Theresa May’s minority Conservative government survived its first challenge, winning the vote on the Queen’s Speech on Thursday by fourteen votes.
But even her firmest supporters could not claim her administration provides the ‘strong and stable government’ she promised at the election. The wheeler-dealing and compromising necessary to get through Thursday’s vote suggest a future of more of the same. Is this the best available government for Britain at the moment, or do we need a new Tory leader and another general election?
Once the Prime Minister had secured a deal with the ten MPs of Ulster’s Democratic Unionist Party (and that took some time to achieve) it was never much in doubt that the government would win the backing of the House of Commons for the Queen’s Speech. But even at the last minute it was having to make concessions to backbench MPs in order to avoid the embarrassment of being defeated on amendments.
And the DUP deal itself hardly gives the government cast iron strength. It provides nothing like the security to run a five-year government that the Tories’ coalition with the Liberal Democrats gave David Cameron back in 2010. The DUP will support the government only on ‘confidence and supply’ measures, leaving it free to oppose the government on other matters when it chooses to do so, and the whole deal is going to be reviewed in two years’ time - assuming the government lasts that long.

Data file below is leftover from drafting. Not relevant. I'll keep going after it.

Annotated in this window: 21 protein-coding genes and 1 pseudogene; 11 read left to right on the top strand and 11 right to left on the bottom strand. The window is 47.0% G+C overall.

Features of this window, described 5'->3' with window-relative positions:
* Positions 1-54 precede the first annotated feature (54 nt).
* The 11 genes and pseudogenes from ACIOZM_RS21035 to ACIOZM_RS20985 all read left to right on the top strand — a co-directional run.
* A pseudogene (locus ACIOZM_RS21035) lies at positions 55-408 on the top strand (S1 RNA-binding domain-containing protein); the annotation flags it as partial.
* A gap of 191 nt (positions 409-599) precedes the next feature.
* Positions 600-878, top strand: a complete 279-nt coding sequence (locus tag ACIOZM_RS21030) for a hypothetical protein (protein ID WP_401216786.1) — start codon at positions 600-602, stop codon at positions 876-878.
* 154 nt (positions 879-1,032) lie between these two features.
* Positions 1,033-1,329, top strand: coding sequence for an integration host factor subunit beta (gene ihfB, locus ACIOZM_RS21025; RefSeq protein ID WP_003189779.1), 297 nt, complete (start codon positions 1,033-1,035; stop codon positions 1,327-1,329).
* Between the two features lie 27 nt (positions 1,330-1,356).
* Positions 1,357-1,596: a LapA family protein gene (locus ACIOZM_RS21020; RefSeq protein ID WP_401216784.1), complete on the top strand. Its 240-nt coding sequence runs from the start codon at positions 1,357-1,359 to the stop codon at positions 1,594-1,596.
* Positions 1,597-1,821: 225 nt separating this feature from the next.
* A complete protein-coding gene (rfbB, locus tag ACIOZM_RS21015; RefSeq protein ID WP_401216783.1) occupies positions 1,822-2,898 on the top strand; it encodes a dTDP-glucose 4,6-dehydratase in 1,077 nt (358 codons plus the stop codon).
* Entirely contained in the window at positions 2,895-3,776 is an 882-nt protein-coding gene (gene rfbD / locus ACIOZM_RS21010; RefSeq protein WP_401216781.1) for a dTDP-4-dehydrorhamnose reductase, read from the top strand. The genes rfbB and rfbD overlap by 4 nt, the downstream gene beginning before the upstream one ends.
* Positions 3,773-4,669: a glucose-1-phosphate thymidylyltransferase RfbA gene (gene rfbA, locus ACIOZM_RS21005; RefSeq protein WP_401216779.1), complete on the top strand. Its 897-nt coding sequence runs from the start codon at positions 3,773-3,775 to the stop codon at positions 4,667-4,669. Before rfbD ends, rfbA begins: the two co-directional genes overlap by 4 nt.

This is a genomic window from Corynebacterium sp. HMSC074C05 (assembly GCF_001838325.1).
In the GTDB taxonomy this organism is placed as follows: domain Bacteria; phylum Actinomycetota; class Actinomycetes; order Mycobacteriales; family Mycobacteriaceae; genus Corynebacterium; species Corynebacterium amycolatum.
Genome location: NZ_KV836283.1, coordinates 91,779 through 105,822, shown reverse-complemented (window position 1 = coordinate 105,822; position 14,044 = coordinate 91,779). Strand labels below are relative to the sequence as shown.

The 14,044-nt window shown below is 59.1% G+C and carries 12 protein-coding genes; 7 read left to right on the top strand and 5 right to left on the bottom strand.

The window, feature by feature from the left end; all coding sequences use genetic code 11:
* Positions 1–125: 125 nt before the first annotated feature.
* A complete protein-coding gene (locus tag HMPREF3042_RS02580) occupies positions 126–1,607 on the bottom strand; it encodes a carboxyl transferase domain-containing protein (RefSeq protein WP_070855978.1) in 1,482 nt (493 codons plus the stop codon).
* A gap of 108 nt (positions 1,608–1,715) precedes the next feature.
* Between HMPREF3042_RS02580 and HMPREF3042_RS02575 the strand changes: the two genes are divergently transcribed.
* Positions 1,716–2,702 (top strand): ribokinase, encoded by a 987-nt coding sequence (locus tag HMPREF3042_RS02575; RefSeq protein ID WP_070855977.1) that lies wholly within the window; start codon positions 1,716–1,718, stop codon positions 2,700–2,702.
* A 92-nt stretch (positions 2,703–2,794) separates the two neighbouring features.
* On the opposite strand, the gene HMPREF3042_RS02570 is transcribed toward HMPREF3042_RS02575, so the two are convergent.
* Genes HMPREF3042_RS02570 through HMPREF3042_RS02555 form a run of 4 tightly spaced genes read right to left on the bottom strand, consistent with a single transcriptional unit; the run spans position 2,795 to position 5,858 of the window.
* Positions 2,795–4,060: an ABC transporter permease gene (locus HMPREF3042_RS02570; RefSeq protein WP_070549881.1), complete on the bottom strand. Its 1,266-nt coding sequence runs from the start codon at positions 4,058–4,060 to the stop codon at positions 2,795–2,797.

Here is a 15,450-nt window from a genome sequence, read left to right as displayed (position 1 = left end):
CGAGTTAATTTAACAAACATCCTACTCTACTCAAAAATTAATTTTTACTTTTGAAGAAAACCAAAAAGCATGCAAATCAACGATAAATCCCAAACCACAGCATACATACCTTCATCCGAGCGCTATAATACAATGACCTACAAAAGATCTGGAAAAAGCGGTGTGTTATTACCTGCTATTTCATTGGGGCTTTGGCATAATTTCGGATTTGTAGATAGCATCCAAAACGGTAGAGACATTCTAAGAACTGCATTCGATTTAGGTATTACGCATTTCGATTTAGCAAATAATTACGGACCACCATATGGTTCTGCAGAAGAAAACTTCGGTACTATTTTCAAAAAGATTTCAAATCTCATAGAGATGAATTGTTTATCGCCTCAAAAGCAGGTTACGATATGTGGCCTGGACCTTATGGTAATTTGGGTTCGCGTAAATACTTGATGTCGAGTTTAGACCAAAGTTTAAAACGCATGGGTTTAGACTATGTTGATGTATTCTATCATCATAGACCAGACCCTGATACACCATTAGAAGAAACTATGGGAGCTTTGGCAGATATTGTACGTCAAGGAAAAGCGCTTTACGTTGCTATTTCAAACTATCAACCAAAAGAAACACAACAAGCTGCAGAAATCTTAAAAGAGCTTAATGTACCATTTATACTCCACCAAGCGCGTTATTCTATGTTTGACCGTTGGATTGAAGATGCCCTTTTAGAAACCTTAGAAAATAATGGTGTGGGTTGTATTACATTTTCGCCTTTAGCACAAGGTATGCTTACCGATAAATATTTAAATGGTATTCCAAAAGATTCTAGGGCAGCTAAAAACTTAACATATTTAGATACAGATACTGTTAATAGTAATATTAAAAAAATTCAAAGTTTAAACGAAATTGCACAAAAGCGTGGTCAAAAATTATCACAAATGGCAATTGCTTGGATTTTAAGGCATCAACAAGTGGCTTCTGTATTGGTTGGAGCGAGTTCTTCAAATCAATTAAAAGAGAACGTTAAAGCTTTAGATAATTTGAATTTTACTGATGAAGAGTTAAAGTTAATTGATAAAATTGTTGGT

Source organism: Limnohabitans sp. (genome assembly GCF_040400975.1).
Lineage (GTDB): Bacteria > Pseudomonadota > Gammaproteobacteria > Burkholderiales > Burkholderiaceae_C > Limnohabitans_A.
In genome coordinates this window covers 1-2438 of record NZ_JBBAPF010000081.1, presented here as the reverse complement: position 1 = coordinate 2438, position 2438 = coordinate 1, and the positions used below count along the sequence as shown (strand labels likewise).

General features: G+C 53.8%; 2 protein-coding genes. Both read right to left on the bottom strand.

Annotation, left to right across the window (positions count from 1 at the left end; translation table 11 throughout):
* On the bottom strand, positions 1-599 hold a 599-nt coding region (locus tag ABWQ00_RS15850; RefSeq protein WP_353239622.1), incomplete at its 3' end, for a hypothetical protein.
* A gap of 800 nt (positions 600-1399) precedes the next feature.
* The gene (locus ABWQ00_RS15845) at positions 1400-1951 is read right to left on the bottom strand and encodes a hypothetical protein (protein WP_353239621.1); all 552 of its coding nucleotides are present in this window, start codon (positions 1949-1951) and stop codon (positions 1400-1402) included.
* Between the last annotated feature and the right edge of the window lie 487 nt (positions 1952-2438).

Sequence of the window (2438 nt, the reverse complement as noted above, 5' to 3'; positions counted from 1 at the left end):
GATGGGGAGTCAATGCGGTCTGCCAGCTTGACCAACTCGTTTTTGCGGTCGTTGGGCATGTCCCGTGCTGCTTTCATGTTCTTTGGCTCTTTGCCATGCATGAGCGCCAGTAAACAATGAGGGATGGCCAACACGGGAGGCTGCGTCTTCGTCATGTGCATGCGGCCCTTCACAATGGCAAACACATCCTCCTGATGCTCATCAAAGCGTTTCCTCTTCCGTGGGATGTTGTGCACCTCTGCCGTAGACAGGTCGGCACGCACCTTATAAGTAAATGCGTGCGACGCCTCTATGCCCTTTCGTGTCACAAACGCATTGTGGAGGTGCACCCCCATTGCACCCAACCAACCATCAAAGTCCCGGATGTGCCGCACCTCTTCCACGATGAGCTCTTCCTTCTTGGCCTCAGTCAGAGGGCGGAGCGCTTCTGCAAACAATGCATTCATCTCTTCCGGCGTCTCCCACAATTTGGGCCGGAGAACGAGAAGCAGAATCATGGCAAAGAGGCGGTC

What’s more, the terms of the deal, involving a £1 billion payment to Northern Ireland, have got up the noses of many, including Tory backbenchers. One of them, Heidi Allen, said: ‘I can barely contain my anger at the deal we have done with the DUP. I must put on record my distaste for the use of public funds to garner political control.’
Other Tories are alarmed at an alliance with a party they regard as illiberal and bigoted, especially when the Conservatives have been struggling to present themselves as a modern, liberal party. Ruth Davidson, the Conservative leader in Scotland, takes issue with the DUP’s continuing refusal to countenance gay marriage in the province even when it has been legalised everywhere else in the United Kingdom. And others argue the deal threatens the Northern Irish peace process: the DUP and Sinn Fein had still not agreed how to restore the power-sharing executive at the time of the Queen’s Speech vote on Thursday.